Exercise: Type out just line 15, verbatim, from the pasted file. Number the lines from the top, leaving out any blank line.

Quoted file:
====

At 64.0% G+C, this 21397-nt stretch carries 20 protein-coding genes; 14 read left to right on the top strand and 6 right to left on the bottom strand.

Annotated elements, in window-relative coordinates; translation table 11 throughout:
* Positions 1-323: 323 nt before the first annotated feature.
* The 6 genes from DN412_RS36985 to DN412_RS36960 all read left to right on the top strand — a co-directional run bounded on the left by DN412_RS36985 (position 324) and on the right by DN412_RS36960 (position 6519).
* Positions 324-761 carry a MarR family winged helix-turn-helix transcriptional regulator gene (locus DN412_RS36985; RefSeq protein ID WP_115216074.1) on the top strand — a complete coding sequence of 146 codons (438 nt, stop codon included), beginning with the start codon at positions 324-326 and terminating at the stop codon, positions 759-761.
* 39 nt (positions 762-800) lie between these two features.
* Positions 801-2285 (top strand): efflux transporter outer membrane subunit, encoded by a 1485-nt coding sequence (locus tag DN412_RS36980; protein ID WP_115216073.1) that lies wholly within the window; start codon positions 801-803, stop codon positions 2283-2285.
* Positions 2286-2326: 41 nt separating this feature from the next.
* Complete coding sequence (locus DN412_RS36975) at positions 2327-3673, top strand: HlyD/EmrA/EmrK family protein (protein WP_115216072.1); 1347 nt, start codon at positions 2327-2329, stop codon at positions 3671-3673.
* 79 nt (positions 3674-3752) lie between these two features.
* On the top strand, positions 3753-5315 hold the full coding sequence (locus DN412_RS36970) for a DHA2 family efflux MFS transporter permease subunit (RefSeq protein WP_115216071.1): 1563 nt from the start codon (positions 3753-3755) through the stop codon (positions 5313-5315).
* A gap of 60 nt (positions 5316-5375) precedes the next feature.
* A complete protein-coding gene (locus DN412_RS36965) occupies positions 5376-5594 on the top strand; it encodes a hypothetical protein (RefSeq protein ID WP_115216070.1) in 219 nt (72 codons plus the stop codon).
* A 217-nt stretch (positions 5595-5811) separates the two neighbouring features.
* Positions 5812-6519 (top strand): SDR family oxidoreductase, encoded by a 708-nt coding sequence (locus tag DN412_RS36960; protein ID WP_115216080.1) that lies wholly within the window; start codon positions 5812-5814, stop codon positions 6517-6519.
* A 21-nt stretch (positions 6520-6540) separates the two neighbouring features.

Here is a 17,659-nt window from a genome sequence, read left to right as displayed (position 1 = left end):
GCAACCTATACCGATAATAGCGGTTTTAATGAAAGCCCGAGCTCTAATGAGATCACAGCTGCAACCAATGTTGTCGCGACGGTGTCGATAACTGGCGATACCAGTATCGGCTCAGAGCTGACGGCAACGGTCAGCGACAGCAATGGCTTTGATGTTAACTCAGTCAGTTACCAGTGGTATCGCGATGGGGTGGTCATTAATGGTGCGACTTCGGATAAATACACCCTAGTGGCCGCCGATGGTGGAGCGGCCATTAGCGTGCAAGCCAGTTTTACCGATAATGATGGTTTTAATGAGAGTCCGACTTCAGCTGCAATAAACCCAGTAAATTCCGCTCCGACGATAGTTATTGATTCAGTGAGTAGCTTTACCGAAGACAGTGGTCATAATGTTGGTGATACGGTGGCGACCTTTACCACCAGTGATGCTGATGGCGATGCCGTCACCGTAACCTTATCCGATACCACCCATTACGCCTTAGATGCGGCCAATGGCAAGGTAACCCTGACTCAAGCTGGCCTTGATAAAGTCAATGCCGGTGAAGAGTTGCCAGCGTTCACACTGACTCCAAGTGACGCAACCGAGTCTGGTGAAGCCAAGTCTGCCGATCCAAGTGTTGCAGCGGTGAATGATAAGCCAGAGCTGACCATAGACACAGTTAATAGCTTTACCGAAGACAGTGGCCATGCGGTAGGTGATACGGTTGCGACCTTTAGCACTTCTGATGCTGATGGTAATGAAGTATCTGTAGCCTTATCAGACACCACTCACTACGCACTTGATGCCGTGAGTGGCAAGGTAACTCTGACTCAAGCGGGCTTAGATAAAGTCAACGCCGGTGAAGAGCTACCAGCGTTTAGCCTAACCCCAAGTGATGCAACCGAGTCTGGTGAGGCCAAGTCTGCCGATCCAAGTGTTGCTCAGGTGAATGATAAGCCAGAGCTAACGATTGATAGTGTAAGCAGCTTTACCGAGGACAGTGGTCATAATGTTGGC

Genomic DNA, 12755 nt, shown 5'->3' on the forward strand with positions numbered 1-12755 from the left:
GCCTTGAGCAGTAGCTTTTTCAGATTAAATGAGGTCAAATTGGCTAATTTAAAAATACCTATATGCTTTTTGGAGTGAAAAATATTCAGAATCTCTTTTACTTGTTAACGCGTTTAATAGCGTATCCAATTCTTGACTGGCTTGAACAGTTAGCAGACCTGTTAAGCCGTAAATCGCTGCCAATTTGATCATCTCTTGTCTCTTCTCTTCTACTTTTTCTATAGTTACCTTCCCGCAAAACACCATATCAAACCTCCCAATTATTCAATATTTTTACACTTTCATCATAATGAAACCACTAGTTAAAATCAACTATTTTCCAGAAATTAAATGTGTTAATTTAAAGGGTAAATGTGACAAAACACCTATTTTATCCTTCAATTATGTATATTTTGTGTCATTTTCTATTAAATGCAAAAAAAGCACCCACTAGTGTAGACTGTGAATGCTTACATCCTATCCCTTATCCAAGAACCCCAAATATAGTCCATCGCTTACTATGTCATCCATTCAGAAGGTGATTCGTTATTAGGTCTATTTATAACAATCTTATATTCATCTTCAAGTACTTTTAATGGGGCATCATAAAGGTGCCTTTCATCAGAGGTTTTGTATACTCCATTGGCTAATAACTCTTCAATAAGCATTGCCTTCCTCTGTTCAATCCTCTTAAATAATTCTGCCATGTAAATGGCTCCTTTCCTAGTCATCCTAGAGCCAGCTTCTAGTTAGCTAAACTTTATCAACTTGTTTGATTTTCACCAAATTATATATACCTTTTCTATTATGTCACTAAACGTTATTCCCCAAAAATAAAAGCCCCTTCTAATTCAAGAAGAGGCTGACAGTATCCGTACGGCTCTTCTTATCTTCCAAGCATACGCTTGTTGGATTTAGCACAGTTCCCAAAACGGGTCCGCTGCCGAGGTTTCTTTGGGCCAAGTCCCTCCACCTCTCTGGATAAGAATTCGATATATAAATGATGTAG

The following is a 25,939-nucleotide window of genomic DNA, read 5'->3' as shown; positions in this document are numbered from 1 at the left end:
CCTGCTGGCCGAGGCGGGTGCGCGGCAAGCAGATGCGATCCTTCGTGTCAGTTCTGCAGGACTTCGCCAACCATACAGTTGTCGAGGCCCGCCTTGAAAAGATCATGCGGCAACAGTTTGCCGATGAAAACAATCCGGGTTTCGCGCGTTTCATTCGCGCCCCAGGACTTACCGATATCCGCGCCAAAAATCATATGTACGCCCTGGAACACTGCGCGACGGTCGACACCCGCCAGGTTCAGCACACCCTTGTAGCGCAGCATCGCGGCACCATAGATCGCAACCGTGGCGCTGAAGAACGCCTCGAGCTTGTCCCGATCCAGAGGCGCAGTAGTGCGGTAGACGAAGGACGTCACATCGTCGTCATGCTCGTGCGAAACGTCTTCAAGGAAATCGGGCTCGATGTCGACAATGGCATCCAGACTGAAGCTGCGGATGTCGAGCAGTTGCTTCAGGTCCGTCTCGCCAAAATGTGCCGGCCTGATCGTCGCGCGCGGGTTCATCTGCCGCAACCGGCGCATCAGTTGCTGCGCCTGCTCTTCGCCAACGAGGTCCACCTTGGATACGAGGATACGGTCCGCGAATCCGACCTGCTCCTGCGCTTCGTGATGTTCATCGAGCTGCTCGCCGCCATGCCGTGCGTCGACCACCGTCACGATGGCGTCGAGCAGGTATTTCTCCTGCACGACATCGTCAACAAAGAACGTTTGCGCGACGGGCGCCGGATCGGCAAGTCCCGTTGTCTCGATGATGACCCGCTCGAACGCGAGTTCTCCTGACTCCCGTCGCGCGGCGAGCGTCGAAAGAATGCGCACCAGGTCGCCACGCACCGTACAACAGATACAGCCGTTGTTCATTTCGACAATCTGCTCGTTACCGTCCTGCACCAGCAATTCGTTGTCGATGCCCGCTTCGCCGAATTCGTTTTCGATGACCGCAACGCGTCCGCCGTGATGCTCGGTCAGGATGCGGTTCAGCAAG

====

* Positions 5812-6519 (top strand): SDR family oxidoreductase, encoded by a 708-nt coding sequence (locus tag DN412_RS36960; protein ID WP_115216080.1) that lies wholly within the window; start codon positions 5812-5814, stop codon positions 6517-6519.